Another common problem is the tendency to over-complicate things. Everyone wants to throw an awesome event, and often it seems that adding multiple small elements can create that “awesome”. In my experience however, keeping things simple (especially in execution) is essential to planning a successful event. Unless you are throwing something very large-scale, many of the tiny elements you’re working so hard for are destined to be lost in the shuffle. I remember for one Saint Patrick’s Day dance spending hours twisting more than a hundred sparkly green pipe cleaners into the shape of clovers to hang from fishing line in the dance entrance. This is a prime example of too much effort for too little effect.

The best way to avoid the “everything but the kitchen sink” approach is to set limits in the planning stage about what is and isn’t possible. Ask other members questions about how much time an idea might take to execute, and how many people might enjoy the idea (and for how long). Encourage members of the committee to think pragmatically about ideas from a cost-benefit perspective. If all else fails, defer to a strict budget to keep ideas in line.

A final, important complication is building buy-in from other employees. This is often one of the most neglected areas. A funny email or poster to remind people of an event can go a long way to encouraging them to participate. As well, every event will need at least one “champion” to talk up the event at least one week prior.  There is nothing worse than painstakingly planning an event that doesn’t turn out well because of a lack of interest. The reason for these events is to build employee engagement- if the event doesn’t resonate with your employees, the effort is being wasted. Plan your events well and make sure that your time and effort accomplishes what it sets out to do.

Navigating the CHRP Recertification

Carolyn Courage, CHRP

Carolyn Courage, CHRP

I am in the process of applying for recertification of my CHRP, a BC HR designation which stands for Certified HR Professional. I thought I would share some insight into what can be a daunting process. If you are not a BC reader, you can relate to this with your own professional designation I’m sure.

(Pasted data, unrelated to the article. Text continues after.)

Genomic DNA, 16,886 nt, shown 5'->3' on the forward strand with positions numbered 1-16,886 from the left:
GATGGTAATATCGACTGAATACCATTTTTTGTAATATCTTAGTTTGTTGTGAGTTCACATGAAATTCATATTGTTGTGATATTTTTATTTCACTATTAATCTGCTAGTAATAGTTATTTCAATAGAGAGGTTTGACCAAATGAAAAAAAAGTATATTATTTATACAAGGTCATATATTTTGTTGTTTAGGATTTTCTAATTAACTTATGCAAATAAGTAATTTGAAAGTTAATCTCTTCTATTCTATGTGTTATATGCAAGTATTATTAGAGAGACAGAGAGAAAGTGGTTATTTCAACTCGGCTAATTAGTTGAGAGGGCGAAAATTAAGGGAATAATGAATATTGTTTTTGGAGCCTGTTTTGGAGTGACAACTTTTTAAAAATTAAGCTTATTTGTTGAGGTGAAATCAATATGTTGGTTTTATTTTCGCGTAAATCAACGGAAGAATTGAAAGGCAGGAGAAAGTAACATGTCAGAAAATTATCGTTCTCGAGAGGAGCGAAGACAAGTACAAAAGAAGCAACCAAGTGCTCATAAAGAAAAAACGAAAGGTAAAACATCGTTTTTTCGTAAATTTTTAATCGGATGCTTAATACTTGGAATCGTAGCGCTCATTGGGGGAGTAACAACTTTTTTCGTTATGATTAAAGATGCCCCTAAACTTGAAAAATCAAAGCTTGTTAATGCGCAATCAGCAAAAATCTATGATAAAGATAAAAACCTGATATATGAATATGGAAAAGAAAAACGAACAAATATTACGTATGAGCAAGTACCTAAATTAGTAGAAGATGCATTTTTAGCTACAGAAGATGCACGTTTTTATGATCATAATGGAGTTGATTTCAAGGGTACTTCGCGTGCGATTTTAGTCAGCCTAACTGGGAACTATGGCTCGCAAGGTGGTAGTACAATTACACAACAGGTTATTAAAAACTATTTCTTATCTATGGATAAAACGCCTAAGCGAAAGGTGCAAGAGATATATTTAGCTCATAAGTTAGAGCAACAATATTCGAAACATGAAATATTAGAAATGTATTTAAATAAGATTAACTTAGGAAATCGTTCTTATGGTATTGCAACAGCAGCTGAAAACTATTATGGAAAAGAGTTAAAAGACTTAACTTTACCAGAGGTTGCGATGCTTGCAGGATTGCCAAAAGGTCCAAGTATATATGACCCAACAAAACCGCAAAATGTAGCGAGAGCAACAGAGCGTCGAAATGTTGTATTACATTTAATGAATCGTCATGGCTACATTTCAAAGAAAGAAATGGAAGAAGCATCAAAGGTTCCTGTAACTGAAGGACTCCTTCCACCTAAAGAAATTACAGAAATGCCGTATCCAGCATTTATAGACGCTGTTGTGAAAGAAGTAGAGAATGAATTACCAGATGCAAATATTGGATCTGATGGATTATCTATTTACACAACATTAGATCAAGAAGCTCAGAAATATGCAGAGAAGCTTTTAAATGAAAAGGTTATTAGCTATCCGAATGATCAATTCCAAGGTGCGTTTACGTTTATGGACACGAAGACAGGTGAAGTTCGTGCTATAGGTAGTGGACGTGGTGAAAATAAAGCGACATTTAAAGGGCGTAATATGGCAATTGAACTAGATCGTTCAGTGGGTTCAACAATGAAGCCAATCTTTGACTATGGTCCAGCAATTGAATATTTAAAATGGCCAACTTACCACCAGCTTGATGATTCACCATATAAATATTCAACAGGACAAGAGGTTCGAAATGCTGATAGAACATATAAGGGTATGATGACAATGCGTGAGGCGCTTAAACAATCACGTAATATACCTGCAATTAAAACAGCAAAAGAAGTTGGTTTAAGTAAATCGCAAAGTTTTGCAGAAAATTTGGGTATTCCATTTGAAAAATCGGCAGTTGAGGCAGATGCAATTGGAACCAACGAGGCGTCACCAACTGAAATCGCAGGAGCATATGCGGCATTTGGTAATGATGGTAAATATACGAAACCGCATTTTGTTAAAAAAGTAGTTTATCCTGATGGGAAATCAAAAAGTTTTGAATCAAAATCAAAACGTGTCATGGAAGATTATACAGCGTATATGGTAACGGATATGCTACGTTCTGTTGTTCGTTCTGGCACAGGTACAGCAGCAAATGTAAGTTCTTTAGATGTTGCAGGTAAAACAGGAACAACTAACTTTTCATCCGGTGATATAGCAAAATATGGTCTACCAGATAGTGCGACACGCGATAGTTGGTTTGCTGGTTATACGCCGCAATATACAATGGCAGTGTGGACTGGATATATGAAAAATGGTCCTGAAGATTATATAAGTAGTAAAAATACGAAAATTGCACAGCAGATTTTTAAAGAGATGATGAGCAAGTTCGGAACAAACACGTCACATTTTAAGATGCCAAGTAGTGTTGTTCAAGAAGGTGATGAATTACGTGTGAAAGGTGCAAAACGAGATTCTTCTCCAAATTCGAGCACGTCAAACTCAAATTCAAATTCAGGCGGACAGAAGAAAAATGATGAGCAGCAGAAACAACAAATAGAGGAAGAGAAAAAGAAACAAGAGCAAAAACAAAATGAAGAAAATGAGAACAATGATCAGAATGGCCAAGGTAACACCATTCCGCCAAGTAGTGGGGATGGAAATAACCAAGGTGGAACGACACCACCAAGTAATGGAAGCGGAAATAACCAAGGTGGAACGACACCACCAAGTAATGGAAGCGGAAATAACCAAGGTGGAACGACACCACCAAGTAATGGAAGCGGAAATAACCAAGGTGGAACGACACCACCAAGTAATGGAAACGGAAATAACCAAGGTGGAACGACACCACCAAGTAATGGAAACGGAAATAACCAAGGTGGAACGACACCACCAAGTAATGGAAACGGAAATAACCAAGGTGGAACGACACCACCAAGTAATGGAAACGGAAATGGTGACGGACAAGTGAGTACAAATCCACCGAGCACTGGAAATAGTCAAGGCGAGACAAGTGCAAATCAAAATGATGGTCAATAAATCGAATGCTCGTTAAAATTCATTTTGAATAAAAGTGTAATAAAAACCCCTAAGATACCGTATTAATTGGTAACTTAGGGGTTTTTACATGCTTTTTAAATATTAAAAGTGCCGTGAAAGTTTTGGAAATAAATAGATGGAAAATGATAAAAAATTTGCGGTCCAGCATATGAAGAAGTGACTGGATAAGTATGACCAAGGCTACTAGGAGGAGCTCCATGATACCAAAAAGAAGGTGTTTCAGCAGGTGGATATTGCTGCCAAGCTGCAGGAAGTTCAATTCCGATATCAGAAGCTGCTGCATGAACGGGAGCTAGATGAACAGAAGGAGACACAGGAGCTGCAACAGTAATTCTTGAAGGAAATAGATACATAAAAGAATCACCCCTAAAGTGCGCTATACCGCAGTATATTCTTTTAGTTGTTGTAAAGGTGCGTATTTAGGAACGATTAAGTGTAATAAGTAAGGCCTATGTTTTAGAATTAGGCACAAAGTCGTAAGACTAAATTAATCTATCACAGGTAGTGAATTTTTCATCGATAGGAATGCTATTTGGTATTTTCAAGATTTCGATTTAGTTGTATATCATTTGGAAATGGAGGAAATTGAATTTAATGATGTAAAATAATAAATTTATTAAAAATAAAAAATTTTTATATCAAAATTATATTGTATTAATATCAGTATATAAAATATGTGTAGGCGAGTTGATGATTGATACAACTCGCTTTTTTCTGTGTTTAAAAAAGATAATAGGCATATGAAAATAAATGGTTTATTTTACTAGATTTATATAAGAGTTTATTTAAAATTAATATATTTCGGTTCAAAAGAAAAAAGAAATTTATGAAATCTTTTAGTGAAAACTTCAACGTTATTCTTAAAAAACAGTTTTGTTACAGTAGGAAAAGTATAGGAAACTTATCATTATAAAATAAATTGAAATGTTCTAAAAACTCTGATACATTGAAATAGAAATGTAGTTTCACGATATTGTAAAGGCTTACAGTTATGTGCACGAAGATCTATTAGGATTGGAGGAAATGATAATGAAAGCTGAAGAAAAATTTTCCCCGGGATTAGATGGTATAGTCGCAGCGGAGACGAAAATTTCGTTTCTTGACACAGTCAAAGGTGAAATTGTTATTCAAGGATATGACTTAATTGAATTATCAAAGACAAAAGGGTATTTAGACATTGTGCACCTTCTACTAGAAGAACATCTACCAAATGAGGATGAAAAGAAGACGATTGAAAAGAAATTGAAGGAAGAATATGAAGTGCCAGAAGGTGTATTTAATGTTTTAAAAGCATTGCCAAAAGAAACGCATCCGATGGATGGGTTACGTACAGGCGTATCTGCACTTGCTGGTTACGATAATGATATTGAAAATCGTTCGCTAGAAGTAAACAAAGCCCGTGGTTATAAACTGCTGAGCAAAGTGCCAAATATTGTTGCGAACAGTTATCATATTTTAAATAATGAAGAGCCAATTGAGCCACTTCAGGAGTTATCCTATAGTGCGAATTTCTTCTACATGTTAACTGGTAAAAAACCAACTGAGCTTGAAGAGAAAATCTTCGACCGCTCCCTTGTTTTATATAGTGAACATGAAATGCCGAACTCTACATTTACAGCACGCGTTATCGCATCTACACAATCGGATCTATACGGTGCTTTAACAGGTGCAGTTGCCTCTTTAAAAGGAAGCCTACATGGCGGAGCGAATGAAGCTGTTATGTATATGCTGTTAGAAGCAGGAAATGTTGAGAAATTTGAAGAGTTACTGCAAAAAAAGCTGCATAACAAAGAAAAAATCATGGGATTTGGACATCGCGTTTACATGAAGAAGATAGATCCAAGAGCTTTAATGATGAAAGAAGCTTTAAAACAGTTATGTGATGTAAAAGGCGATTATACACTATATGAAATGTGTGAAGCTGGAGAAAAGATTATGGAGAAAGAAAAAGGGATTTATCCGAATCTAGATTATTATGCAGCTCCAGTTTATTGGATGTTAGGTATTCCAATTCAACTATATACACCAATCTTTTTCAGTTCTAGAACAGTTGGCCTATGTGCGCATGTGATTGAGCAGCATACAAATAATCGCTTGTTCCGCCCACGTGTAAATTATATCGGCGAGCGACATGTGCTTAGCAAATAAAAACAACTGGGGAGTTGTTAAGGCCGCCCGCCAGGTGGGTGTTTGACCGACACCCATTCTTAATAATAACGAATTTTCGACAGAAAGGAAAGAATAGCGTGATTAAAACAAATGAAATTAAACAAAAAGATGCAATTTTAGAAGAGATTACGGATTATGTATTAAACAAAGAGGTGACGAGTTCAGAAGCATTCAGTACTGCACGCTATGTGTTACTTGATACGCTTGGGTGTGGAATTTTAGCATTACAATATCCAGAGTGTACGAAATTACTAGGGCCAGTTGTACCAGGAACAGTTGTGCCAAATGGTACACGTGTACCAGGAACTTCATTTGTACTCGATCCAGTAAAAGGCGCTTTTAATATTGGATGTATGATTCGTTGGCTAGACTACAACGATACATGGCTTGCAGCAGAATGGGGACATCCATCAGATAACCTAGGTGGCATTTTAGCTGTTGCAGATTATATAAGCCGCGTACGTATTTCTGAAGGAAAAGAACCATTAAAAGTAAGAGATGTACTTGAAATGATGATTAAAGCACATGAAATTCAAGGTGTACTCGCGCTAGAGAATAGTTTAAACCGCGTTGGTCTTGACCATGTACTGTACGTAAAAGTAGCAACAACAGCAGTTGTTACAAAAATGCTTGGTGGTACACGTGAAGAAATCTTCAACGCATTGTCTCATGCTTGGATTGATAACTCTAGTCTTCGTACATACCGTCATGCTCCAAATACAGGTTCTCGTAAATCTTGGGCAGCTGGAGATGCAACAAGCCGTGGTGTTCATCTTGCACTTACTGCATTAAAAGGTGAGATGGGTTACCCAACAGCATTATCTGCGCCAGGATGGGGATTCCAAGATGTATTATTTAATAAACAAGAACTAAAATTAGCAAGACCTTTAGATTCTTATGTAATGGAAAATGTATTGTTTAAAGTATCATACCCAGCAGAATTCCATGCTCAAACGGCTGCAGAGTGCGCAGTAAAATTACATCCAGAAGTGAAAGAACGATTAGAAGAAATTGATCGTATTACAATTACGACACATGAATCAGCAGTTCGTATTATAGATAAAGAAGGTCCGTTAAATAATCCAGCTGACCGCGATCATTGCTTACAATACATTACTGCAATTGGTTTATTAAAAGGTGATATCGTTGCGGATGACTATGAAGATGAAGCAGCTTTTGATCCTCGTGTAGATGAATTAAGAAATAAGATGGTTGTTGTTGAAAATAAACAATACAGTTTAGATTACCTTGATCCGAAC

Every three years we have to apply for recertification by accumulating points over this same time. The alternative is re-writing the final exam which is not the preferred option for me anyway!

I was cautioned by the BC HRMA site and my Boss to keep track of my developmental activities (aka points) over the three years and not compile everything at the last moment. Sounds like a great idea doesn’t it? Well, life happens and the busy HR world and evolving career left little time to focus on my recertification which seemed in the distant future.

Well, the time is here. I kept a hard copy file of the receipts and records of all the courses and workshops I attended over the last three years, and kept a tracker going on my computer. However, BC HRMA changed the recertification log last year so ensure you have the correct version!

How does one meet the daunting quota of 100 points? If you are lucky enough to attend workshops and conferences do so. You get 1 point per hour. You also get points for reading HR books. Any committees you sit on, as well as regular round tables or peer groups also count for points. I work in Training and Development which helps as I gain points for every new program I create and additional points for the first time I facilitated.

It is good to keep track as you go to avoid the panic of trying to gain points at the last minute! Also aim for more than the 100 points required just in case some don’t count. Also, keep those receipts and records of workshops attended in case BC HRMA audits you.

I hope this helps you on your journey to ensure a smooth recertification time.